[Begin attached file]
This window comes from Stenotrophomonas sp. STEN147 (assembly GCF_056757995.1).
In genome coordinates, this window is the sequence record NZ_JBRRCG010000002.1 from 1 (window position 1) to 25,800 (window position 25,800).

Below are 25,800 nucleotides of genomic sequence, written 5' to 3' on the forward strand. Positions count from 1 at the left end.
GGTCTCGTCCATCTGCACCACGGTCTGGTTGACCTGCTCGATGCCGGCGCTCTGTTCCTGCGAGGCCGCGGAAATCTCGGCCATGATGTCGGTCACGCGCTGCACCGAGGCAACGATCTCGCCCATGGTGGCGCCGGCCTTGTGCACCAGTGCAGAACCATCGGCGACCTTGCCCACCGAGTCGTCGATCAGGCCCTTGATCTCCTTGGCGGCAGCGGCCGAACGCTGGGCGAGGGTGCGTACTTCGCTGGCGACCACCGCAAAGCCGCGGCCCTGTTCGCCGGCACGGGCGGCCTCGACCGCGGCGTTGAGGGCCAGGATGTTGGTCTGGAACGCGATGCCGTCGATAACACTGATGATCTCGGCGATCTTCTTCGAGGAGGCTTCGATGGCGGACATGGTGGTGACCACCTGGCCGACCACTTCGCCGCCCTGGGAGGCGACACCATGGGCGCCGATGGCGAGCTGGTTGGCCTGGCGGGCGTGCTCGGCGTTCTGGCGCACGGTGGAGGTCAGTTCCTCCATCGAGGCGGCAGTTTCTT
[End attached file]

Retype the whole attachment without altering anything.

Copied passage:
This window comes from Stenotrophomonas sp. STEN147 (assembly GCF_056757995.1).
In genome coordinates, this window is the sequence record NZ_JBRRCG010000002.1 from 1 (window position 1) to 25,800 (window position 25,800).

Below are 25,800 nucleotides of genomic sequence, written 5' to 3' on the forward strand. Positions count from 1 at the left end.
GGTCTCGTCCATCTGCACCACGGTCTGGTTGACCTGCTCGATGCCGGCGCTCTGTTCCTGCGAGGCCGCGGAAATCTCGGCCATGATGTCGGTCACGCGCTGCACCGAGGCAACGATCTCGCCCATGGTGGCGCCGGCCTTGTGCACCAGTGCAGAACCATCGGCGACCTTGCCCACCGAGTCGTCGATCAGGCCCTTGATCTCCTTGGCGGCAGCGGCCGAACGCTGGGCGAGGGTGCGTACTTCGCTGGCGACCACCGCAAAGCCGCGGCCCTGTTCGCCGGCACGGGCGGCCTCGACCGCGGCGTTGAGGGCCAGGATGTTGGTCTGGAACGCGATGCCGTCGATAACACTGATGATCTCGGCGATCTTCTTCGAGGAGGCTTCGATGGCGGACATGGTGGTGACCACCTGGCCGACCACTTCGCCGCCCTGGGAGGCGACACCATGGGCGCCGATGGCGAGCTGGTTGGCCTGGCGGGCGTGCTCGGCGTTCTGGCGCACGGTGGAGGTCAGTTCCTCCATCGAGGCGGCAGTTTCTT